(McCarthy Avenue, District X)
Hanna Levy’s toaster has broken. She climbs her building’s stairway to Apartment 104 and knocks at the door. A slender, but muscular man answers and asks what he can do for her. She explains that her toaster has broken and he replies that he thought he detected the aroma of carbonized wheat germ.
Hanna knows Mr. M better than most. She knows his name is Absolon Zebardyn Mercator. She also knows that he can fix just about anything mechanical or electrical, though he doesn’t own a car, a stereo or even a television. She has no idea how he can tell the toast she burned was wheat germ.
Mr. M informs Hanna that he’ll have it working in no time. She looks around his room and sees that he is educated. His apartment has an old record player and is crammed with books, yet he rarely leaves his apartment, except at night. Hanna peers out the window and sees an ambulance parked across the street. She asks if he heard about the shooting. He has. She often hears him coming home in the small hours, stumbling up the stairs, leaving the taste of barrooms on the air. She’d like to tell him about her work, that she has a degree in social history and that she is a researcher for the North American Historical Review, a highly regarded journal. Seeing a fly buzzing around his apartment, she flicks her chameleon-like tongue out and grabs it. She quickly excuses herself. Clearly, the subject of her work never seems to come up.
Mr. M sees her out and tells her that her toaster will be ready in a couple of hours. She says she can bring him a blueberry pie if he likes, and he replies that that would be wonderful. He then returns to the toaster and places his down-turned palms over it. A glimmer of energy bathes the toaster and he places a slice of bread into it. He waits, arms folded as it cooks, despite the power cord being unplugged. He then eats the toast and looks across the street at the investigation being carried out at the Costanza’s.
Two detectives are at the crime scene, investigating the deaths of the Costanza’s. Forensics officers gather evidence, as one of the detectives asks if they’re clear what happened here. Standing beside a chalk outline with a pool of blood around the chest area, the forensics officer explains that they recovered the slug that hit the wounded officer from the ceiling. The trajectory is consistent with a struggle for the weapon, occurring right where he is stood. Back splatter patterns put the male victim right next to the end position of the body when he was shot. “You mean when he shot himself?” the detective asks. The forensics officer replies that it’s for the pathologist to determine. Off the record, his officers could be telling the truth but, if the relatives go for a private prosecution, there are enough consistencies… “Enough to make a case for unlawful killing?” asks the detective. “Enough for some embarrassing headlines,” replies that forensics officer. The detective grabs his colleague, Sam, and tells him they need to speak to the sister.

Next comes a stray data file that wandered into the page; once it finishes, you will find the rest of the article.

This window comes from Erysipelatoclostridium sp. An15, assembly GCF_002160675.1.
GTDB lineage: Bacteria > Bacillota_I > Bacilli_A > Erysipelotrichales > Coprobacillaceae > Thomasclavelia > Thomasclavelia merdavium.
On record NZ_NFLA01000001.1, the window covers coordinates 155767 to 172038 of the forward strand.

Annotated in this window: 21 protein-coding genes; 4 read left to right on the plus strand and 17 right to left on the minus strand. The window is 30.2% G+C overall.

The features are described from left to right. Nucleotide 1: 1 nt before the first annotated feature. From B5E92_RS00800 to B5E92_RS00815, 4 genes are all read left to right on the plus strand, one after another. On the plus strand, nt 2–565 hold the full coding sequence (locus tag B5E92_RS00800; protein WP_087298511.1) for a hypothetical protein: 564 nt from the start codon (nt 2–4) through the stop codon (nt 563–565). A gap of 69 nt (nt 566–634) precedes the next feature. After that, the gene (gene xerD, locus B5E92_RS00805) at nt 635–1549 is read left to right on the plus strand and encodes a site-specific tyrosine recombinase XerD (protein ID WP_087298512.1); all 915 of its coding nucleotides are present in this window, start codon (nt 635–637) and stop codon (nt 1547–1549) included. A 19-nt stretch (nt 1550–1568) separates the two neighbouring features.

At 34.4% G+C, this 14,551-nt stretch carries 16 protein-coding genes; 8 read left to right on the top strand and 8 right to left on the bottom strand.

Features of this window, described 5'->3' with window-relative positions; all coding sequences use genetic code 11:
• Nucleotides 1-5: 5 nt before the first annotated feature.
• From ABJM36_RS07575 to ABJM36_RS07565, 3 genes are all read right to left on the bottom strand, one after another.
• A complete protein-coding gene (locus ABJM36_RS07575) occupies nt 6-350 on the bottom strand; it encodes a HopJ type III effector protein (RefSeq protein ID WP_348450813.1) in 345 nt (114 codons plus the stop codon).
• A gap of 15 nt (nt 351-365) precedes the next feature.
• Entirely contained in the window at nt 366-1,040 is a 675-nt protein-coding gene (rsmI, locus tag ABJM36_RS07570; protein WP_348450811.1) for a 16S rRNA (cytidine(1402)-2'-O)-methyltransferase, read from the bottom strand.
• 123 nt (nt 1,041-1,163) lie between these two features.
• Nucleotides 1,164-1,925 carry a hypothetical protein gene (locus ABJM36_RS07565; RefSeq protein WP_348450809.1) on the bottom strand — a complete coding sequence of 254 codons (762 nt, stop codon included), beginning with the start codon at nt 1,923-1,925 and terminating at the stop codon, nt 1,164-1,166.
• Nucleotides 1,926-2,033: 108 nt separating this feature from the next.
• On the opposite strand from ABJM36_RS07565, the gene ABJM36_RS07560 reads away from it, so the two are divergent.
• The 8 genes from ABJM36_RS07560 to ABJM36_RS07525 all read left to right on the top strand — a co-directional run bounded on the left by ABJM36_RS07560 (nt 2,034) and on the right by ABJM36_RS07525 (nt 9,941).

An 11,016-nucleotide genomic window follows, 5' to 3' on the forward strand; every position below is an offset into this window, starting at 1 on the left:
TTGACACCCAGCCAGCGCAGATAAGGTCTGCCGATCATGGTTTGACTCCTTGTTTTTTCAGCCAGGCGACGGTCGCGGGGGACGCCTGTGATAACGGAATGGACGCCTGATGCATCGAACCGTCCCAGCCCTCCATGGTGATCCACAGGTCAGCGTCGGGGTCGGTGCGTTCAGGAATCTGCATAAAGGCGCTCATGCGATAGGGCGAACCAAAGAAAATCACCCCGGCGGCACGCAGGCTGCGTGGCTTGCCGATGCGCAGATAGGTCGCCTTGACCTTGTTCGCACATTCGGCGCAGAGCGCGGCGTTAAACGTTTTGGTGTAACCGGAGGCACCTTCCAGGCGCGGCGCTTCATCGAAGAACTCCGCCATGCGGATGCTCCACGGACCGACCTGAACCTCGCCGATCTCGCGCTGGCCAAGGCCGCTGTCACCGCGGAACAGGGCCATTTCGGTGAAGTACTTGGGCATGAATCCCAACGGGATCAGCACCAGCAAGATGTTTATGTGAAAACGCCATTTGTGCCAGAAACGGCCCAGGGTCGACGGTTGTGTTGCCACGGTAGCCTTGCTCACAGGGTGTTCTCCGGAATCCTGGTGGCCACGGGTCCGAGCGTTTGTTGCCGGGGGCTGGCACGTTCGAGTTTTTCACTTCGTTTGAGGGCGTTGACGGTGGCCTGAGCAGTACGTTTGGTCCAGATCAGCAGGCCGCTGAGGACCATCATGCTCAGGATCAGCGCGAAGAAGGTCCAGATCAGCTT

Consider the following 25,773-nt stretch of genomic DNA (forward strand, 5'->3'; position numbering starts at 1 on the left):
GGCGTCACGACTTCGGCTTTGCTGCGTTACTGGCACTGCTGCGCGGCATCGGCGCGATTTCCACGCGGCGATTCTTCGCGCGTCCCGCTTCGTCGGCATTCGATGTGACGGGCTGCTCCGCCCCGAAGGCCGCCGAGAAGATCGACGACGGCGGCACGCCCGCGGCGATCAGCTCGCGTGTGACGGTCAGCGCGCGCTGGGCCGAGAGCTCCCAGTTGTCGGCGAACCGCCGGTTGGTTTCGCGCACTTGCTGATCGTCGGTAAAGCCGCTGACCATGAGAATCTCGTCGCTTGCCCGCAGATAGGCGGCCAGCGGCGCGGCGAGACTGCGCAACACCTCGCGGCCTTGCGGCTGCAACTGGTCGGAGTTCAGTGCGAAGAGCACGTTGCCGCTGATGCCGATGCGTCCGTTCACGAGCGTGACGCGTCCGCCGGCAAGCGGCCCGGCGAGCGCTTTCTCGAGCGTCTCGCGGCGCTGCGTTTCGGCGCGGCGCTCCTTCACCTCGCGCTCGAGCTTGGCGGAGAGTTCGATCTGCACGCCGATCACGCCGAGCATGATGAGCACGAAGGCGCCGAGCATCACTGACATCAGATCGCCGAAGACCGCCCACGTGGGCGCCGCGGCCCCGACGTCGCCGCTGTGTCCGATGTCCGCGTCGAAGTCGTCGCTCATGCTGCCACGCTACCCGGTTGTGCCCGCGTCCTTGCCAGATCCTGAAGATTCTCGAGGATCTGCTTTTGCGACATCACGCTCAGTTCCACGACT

Downstairs, they chat to Bethany Danziger on the couch. She has a strange feeling about the case and thinks something just isn’t right. She needs some time to think it over. The detective asks where they can reach her and Patricia Hamilton, the Amazing Merwoman, offers her a place. She can stay as long as she needs. Bethany asks if she can speak to the two officers involved. The detective replies that they can arrange something. Officer Kucharsky is currently hospitalized, but he’s recovering well. Sam adds that Officer Ortega is on special duty with the Fed.
Back at the station, Izzy asks Bishop what the deal is. Why are the Feds suddenly interested in local crime problems? Bishop replies with a question, asking what Izzy knows about Daniel Kaufman and Frankie Zapruder. He tells Bishop that, between them, they run most of the rackets around here. That’s no big secret. Bishop says that word is a turf war is brewing. Izzy thinks it’ll just fizzle out, just like always. Bishop’s concern is that this time it could be for real. A gang war, smack in the middle of Manhattan involving mutants. That’s a nightmare! “Right,” replies Izzy, climbing into a squad car. “Mutants slugging it out in Manhattan. That could really damage the tourist trade.”
Their car sets off, with Bishop adamant that this isn’t just about public relations. They need to take them out of circulation before the lid blows; Zapruder, Kaufman and their lieutenants. If they don’t, a lot of innocent bystanders are going to get hurt, local people, citizens. Izzy replies that it can’t be done. They have a virtual firewall of legitimate businesses between them and the dirty money. Clubs, restaurants, imports, you name it. Bishop asks for a tour of who runs what in this town.
Soon, Izzy points to Vid U Like, a video rental shop owned by Frankie. He mentions that he has a car dealership too, but the tour is cut short as they spot a crowd up ahead. They pull to the sidewalk and Izzy steps out, asking what’s going on. A group of people are surrounding a guy named Manfred, complaining about the vermin being bred by the Falcone’s. The whole building is crawling with ‘em. “It just ain’t healthy,” a woman adds, “You hear me, Manfred? My baby gets bitten by one of those rat-things an’ gets rabies or plague or - or mad cow, I’m coming after you. My lawyer coming after you. Gonna sue you for every cent you got.”